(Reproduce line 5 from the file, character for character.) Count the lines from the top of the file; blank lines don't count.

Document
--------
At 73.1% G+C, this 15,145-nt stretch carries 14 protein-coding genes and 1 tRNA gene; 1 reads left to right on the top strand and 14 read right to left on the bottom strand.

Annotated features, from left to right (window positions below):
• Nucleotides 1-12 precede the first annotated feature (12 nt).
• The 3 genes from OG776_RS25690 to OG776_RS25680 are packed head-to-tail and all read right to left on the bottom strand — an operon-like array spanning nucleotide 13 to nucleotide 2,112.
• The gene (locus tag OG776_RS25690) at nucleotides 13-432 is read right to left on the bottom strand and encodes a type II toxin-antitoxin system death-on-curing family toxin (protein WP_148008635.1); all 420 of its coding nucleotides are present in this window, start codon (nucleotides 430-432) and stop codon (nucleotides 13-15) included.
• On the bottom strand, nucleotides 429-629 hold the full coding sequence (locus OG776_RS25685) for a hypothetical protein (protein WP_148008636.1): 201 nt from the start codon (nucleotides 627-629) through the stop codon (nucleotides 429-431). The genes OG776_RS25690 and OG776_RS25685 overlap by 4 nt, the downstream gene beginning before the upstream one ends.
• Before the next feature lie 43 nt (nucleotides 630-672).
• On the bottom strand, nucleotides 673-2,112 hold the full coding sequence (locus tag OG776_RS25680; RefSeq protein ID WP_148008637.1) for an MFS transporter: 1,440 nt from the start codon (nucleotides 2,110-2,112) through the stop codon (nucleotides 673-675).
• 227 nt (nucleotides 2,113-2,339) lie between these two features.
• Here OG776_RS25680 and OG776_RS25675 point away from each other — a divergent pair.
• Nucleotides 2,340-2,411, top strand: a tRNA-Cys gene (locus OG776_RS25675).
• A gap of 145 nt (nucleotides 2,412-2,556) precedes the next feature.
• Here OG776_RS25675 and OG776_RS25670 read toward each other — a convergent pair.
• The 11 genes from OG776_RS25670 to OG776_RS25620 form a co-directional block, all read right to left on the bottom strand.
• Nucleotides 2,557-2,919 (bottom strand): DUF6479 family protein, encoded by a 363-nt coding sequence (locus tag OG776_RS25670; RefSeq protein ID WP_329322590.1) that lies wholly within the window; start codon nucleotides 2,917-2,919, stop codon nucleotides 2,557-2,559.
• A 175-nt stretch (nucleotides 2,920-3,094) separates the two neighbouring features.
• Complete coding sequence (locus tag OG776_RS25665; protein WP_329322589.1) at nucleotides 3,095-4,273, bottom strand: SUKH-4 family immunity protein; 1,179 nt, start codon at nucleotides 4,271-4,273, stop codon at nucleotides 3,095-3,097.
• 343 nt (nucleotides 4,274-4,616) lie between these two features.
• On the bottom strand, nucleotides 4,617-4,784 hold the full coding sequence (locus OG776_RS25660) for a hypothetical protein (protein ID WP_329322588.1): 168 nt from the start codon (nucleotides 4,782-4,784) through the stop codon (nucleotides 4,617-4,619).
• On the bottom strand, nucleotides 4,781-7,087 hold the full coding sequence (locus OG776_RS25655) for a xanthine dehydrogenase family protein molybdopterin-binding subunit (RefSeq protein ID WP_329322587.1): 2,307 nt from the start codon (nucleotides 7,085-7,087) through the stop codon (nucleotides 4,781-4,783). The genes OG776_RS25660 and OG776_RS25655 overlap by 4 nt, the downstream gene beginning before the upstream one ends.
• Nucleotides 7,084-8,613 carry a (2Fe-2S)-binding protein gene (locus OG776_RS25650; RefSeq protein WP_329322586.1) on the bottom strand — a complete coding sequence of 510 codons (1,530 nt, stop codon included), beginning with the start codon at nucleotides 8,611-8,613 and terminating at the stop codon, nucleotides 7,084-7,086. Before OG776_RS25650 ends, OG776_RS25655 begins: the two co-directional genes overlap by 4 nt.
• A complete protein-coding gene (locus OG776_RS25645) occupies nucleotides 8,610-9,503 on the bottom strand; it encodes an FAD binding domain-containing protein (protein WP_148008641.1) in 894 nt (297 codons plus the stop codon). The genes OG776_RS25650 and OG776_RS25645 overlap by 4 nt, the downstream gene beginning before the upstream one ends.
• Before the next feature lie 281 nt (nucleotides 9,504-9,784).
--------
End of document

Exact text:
• The gene (locus tag OG776_RS25690) at nucleotides 13-432 is read right to left on the bottom strand and encodes a type II toxin-antitoxin system death-on-curing family toxin (protein WP_148008635.1); all 420 of its coding nucleotides are present in this window, start codon (nucleotides 430-432) and stop codon (nucleotides 13-15) included.